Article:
Cook Strait separates the North and South Islands of New Zealand. It connects the Tasman Sea and Pacific Ocean, and is near the capital city of Wellington.
It’s beautiful. It teems with dolphins and whales. It’s also got some of the most dangerous and unpredictable waters in the world.
There’s no reason you or I would even think of swimming Cook Strait.
But you and I are not Liz Fry.
The 1976 Staples High School graduate is a long distance swimmer.
Not just any one of that hardy breed, though. Liz has already completed the “Triple Crown of Open Water Swimming”: the English Channel, California’s Catalina Channel and circumnavigating Manhattan Island.
She double-crossed the English Channel (England to France, then back). She’s swum 2 of the Great Lakes, and in Japan.
But — until earlier this month — Liz had never swum Cook Strait.
There were plenty of reasons why, even beyond the danger and distance. Liz is not a professional swimmer. With an undergraduate degree from UConn and a master’s from Fordham, she’s got a thriving career in finance. She works with global markets on tax initiatives.
Fortunately, today’s technology allows her to work remotely. So — even though training and preparing for a long distance swim takes a spectacular amount of time and effort — Liz is able to pursue her passion.
She loves the physical challenge of fighting tides, jellyfish, hunger and pain to get from Point A to Point B (though the route she takes is seldom the shortest).
Liz also loves to travel. She sees new places, meets new people and learns new cultures. “I’m living the dream,” she says.
New Zealand, though, was a dream deferred. Liz first hoped to swim the strait in 2012. But Superstorm Sandy hit, and its aftermath took precedence.
Four years ago, she applied for one of the few Cook Strait slots. High winds and treacherous seas limit the number of attempts.
She was chosen for a final spot this season. It’s fall now Down Under, with air temperature already dropping to the 50s.
Liz’s entourage included her sister Peggy, a 1975 Staples grad now living in Seattle who has served as crew chief on previous swims; Peggy’s husband, and Staples ’83 friend Debbie Masso.
In late March they all gathered in Wellington. As 50-mile an hour winds blew — with gusts up to 80 — Liz trained in a nearby pool.
Word came that she might be able to go soon. She adjusted her eating and sleeping schedules. But she would not find out until 7 p.m. Friday that she’d be swimming early the next morning.
Liz was accompanied by a large “mother ship,” and a smaller Zodiac. Peggy was in that boat. She fed her sister, and kept her upbeat.
Liz swam with Nora Toledano — the first Mexican woman to complete 6 of the famed Oceans 7 open water channel swims. Cook Strait would be her last, after the Molokai Channel, English Channel, Catalina Channel, Tsugaru Strait, the Strait of Gibraltar and the most brutal: the North Channel between Ireland and Scotland, ice cold and filled with jellyfish .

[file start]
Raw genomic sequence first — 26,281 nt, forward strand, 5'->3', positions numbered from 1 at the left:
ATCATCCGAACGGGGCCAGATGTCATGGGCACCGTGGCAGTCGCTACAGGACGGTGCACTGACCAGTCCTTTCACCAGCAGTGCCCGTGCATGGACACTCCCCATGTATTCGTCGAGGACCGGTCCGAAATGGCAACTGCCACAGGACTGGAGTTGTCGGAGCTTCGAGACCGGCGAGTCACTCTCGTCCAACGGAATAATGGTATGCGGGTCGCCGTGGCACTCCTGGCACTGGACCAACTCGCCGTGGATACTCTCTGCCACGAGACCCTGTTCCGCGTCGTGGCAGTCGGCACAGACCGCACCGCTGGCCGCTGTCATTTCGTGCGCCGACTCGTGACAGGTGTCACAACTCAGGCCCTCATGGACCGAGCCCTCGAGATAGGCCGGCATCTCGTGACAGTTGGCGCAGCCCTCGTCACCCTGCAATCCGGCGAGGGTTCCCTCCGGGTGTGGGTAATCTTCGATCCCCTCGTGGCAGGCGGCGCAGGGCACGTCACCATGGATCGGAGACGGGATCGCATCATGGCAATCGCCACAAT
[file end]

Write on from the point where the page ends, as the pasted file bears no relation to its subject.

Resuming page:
New Zealand mark Liz’s 6th of the 7 famed swims. Only the North Channel remains.
The pair left from a rocky shoreline near Wellington. Their destination — Arapawa Island, a small spit of land — was 18 miles away as the crow flies.
But Liz and Nora are not crows. Strong currents and gnarly conditions added quite a bit to their route.
The swimmers made good headway. At the 5-hour mark, they were about 5 miles from shore. Liz figured they were 2 hours away.
But within minutes the water temperature dropped from the 60s to 57. Currents picked up. It took 4 1/2 hours for the women to complete their swim.
The last hour was the toughest swimming Liz has ever done. Normally, she was fed every 45 minutes. But the waters were so strong, it was too difficult to eat.
Still, she felt joyful. “I was working hard,” Liz notes. “I could see the shore coming closer.”
Finally, she and Nora were there. They hauled themselves up a sheer wall. Together, they had conquered Cook Strait.
I’m exhausted just writing this. I can’t fathom what a long distance swim feels like.
Yet Liz knows. “I love it!” she exults. But it’s more than just the satisfaction of overcoming extreme physical and mental challenges.
“I’m fairly introverted,” Liz says. “Swimming has helped me come out of my shell. I’ve met incredible people, and helped others meet their goals. I’ve seen the most beautiful places. And it’s fun!”
What was not fun was the trip back. She arrived home. Her luggage did not.
Which raises the question: If Liz Fry can swim from North Island to South Island, why can’t Air New Zealand put her bags on the right plane?
But — true to form — she is undaunted.
Liz is already looking forward to another “Sound” swim: Westport’s Point to Point, at Compo Beach.
It was one of the first “long distance” ones she did.
She’s “shore” come a long way.
(Hat tip: Debbie McGinley)